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The Best Little Whorehouse in Texas

Theatrical release poster
Directed by Colin Higgins
Produced by Colin Higgins
Robert L. Boyett
Written by Colin Higgins
Peter Masterson
Starring Burt Reynolds
Dolly Parton
Music by Carol Hall
Patrick Williams
Cinematography William A. Fraker
Editing by David Bretherton
Studio Universal Pictures
RKO Pictures
Distributed by Universal Pictures
Release date(s) July 23, 1982
Running time 114 min.
Country United States
Language English
Budget $35 million
Gross revenue $69,701,637

The Best Little Whorehouse in Texas is a 1982 feature film adaptation of the musical of the same name released by Universal Pictures, which was written and directed by Colin Higgins. The cast included Dolly Parton, Burt Reynolds, Noah Beery, Jr., Jim Nabors, Charles Durning, Dom DeLuise, Robert Mandan, Lois Nettleton, Theresa Merritt, Barry Corbin, Mary Jo Catlett, and Mary Louise Wilson.

Durning was nominated for the Academy Award for Best Supporting Actor. Golden Globe nominations went to the film for Best Motion Picture (Comedy or Musical) and Parton for Best Actress in a Motion Picture (Comedy or Musical).

Contents

Plot

The plot is basically the same as that of the stage production, with one significant difference. In the original, Ed Earl and Miss Mona had a one-night stand fifteen years earlier, but in the film they maintain an ongoing affair.

The relationship in the film brings about not only the accusatory scene, when the sheriff—disappointed that Mona has broken her promise to close the Chicken Ranch down long enough for things to cool off—calls her a whore, but also the happy ending, when he proposes marriage to Mona, even though that might endanger his chances to be elected as a state legislator. (He is elected anyway.)

The Broadway score was embellished with two songs written by Parton, a duet of "Sneakin' Around" with Reynolds and a two-stanza version of the popular hit "I Will Always Love You".

The house used in the film is located at Universal Studios in Hollywood and can be viewed as part of the backlot tram tour. (It was also seen in the Ghost Whisperer television series episode "The Lost Boys.") The inspiration for the set came from a real ranchhouse located outside Austin, Texas, which is featured in scenes from the movie [1].

The role of Melvin P. Thorpe (portrayed by Dom DeLuise) is based on Marvin Zindler, an eccentric consumer reporter for Houston's KTRK-TV.

Cast

Film censorship

The film version presented some difficulties for Universal, particularly with advertising for the film. In 1982, the word whorehouse was considered obscene in parts of the United States, resulting in the film being renamed The Best Little Cathouse in Texas in some print ads, while television ads were either banned outright in some areas, or the offending word was censored. During interviews, Parton sometimes referred to the film as The Best Little Chicken House in Texas.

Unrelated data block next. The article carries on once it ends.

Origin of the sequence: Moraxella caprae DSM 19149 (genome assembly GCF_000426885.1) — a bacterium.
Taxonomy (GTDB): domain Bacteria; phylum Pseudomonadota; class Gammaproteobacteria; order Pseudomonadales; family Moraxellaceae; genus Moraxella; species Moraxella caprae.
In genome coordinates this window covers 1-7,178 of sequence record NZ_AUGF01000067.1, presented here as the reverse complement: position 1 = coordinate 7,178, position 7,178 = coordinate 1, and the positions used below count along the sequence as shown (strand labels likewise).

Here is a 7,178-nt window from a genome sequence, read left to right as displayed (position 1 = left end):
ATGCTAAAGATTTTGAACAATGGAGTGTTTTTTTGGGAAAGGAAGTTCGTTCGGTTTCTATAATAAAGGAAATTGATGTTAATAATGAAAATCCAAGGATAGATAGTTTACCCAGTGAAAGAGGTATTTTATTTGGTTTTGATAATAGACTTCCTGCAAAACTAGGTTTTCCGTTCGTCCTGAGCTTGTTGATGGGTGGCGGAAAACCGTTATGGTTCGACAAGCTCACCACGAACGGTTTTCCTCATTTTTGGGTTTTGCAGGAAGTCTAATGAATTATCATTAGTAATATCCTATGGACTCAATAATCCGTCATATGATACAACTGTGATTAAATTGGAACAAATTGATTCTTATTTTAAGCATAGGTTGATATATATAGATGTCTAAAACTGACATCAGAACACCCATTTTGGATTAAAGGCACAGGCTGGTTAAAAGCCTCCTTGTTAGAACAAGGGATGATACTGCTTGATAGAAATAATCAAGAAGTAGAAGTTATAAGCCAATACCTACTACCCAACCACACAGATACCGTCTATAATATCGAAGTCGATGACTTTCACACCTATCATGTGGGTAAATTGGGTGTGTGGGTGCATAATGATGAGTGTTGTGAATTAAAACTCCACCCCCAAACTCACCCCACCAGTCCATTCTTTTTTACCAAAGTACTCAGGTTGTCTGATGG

The film is sometimes accused of bowing to then-current racial attitudes by showing the sole black football player dancing with Ruby Rae, the sole black prostitute, although the latter also appears in a later scene in a tryst with a different, white, football player. However, it is worth noting that this is frequently done in entertainment even today, and has a reasonable basis in reality. Also, the film portrays two examples of three-way sex, one with two of the Chicken Ranch girls with one Aggie, and the other with two Aggies and one Chicken Ranch girl.

Trivia

  • Other people that were up for Burt Reynolds and Dolly Parton's roles in the film included Willie Nelson for the role of Ed Earl Dodd and Barbara Mandrell and Crystal Gayle for the role of Miss Mona Stangley.
  • The exterior of the Chicken Ranch was erected on the Universal lot where the Bates house from Psycho originally stood. The Bates house was moved to a more permanent location when filming began on Psycho II.
  • In terms of box-office, The Best Little Whorehouse In Texas was the most successful movie-musical of the 1980s.
  • The film went over budget because of the various production problems. Several directors came and went, the script was always being rewritten and Dolly Parton wrote several more songs than were eventually included.
  • The Chicken Ranch house went on to be the Firefly residence in House of 1000 Corpses.
  • Dolly Parton wrote several new songs for the film which were not used, including "Down At The Chicken Ranch" and "Where Stallions Run" -the latter was filmed, but cut prior to the film's release. It was restored for the network television broadcast of the film, as the film was too short for its time slot after the censors finished their broadcast edits and additional material was needed.

In Popular Culture

The film is referenced in the Venture Bros episode "Victor. Echo. November." when Doctor Venture plans on spending a quiet night in watching what he believes to be a hardcore pornographic film starring Dolly Parton, and is sorely disappointed, at one point exclaiming "They can't sing forever!".

Discography

  • The Best Little Whorehouse In Texas: Music from the Original Motion Picture Soundtrack. Audio CD. MCA, 1987. MCAD-31007

Bibliography

  • Hall, Carol. Vocal selections from The Best Little Whorehouse in Texas. Melville, N.Y.: MCA Music, 1979.
  • King, Larry L. and Masterson, Peter. The Best Little Whorehouse in Texas. Music and lyrics by Carol Hall. French's Musical Library. New York, N.Y.: S. French, 1978. ISBN 0-573-68111-2
  • King, Larry L. The Whorehouse Papers. New York: Viking Press, 1982. ISBN 0-670-15919-0

References

External links








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